Pam has illustrated for various authors such as Anna K. Morris and Emma Young to name a few. For many years Pam has developed her unique illustrative style, and is excited to create content that both parents and children can enjoy. She is currently working with a Peruvian friend and translator to bring more diversity and inclusion to her library of books.
What was the inspiration for I Grew Grandma’s Tomatoes?
The inspiration for the book was an idea of planting and how a few seeds could yield a plentiful harvest.
I read that you write and illustrate your books; which is your favorite part?
Because my life’s work has been art, graphics, advertising design and visual communications, I’d have to say illustrating…that’s the easy part and my favorite.
And for you which comes first? The drawings or the story?
When I’m coming up with the story, my mind automatically jumps to the visual. I believe that the visuals drives the story —for me.
What are you working on now?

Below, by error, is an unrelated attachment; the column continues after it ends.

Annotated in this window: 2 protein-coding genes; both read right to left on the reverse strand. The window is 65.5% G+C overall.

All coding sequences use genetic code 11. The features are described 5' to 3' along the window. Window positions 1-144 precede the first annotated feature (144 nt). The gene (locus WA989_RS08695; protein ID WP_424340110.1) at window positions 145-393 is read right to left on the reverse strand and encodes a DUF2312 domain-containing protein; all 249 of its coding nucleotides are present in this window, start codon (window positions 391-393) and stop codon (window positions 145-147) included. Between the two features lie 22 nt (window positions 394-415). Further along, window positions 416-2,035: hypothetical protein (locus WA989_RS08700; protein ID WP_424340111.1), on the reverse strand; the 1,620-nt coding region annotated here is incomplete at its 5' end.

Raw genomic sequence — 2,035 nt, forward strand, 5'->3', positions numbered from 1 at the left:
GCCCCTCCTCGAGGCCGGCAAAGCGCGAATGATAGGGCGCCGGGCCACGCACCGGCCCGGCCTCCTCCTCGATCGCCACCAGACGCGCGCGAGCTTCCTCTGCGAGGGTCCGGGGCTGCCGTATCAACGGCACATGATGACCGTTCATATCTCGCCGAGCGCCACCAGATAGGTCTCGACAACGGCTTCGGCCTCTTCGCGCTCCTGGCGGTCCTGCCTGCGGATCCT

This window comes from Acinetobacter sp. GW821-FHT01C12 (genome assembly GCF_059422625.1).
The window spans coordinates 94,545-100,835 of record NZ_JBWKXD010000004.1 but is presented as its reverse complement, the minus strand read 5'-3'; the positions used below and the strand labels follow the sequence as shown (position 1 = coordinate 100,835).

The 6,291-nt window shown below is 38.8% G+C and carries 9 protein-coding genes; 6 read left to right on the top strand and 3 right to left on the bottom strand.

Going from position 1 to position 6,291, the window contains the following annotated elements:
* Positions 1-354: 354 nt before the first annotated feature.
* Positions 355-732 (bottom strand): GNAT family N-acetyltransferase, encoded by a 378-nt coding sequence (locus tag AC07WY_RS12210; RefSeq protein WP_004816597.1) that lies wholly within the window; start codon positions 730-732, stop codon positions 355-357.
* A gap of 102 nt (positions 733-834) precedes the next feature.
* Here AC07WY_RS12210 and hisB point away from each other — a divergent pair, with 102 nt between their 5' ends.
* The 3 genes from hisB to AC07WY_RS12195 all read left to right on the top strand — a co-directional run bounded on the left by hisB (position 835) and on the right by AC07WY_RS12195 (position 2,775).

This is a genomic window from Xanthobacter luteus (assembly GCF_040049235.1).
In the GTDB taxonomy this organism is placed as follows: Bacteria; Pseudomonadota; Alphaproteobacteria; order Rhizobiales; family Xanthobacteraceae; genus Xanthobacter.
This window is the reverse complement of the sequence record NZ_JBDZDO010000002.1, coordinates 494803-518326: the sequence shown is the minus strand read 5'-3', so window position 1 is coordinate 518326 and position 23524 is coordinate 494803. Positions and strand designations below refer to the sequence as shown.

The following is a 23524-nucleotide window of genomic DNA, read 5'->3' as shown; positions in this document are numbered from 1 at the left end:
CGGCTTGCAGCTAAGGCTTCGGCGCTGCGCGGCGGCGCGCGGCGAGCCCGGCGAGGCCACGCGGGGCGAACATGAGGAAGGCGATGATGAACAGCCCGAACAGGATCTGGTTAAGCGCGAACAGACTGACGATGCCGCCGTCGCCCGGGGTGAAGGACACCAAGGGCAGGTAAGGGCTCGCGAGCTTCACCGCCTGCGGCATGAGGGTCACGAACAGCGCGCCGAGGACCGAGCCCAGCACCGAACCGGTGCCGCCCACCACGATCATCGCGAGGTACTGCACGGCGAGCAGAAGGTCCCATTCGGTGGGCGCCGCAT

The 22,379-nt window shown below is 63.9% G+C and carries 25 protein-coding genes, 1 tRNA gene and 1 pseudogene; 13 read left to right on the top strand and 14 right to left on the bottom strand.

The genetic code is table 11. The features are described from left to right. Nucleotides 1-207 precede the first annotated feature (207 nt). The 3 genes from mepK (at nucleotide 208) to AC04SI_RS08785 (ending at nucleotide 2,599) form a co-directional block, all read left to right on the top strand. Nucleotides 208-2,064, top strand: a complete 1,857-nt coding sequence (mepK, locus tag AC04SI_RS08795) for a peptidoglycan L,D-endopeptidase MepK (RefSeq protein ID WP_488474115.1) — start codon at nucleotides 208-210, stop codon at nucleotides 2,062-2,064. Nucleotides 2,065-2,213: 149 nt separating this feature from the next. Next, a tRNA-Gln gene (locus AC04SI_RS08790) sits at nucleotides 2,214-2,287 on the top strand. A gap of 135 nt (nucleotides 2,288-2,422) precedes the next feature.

I have a book called “Lizzy’s Purse”, that I’ve completed. I will probably release it towards the fall, because it’s season appropriate.
What drew you to children’s books?
For years I had illustrated books for various authors. I realized that my style of illustration had developed and that people would recognize immediately books I illustrated. I also would send my niece stories of events and incidents I had when I was a child, and realized that individually they would make good material for book content. I will never run out of material to write about.
What does a typical work day look like for you?
Since I am still freelance and a graphic designer, I’m working on various projects from websites to exhibits.
What does your writing space look like?
In front of my laptop, wherever I am.
Out of all the books you’ve written do you have a favorite?
Because so many of my books are stories of life experiences as a child, most are my favorite. “Whistle Watch At Uncle Willie’s House”, “I Can Smell The Rain”, “Daisy’s Bright Idea:, “Aaron’s Dream”…On the inside back cover of most of these books I include a small paragraph that explains the reason for the story.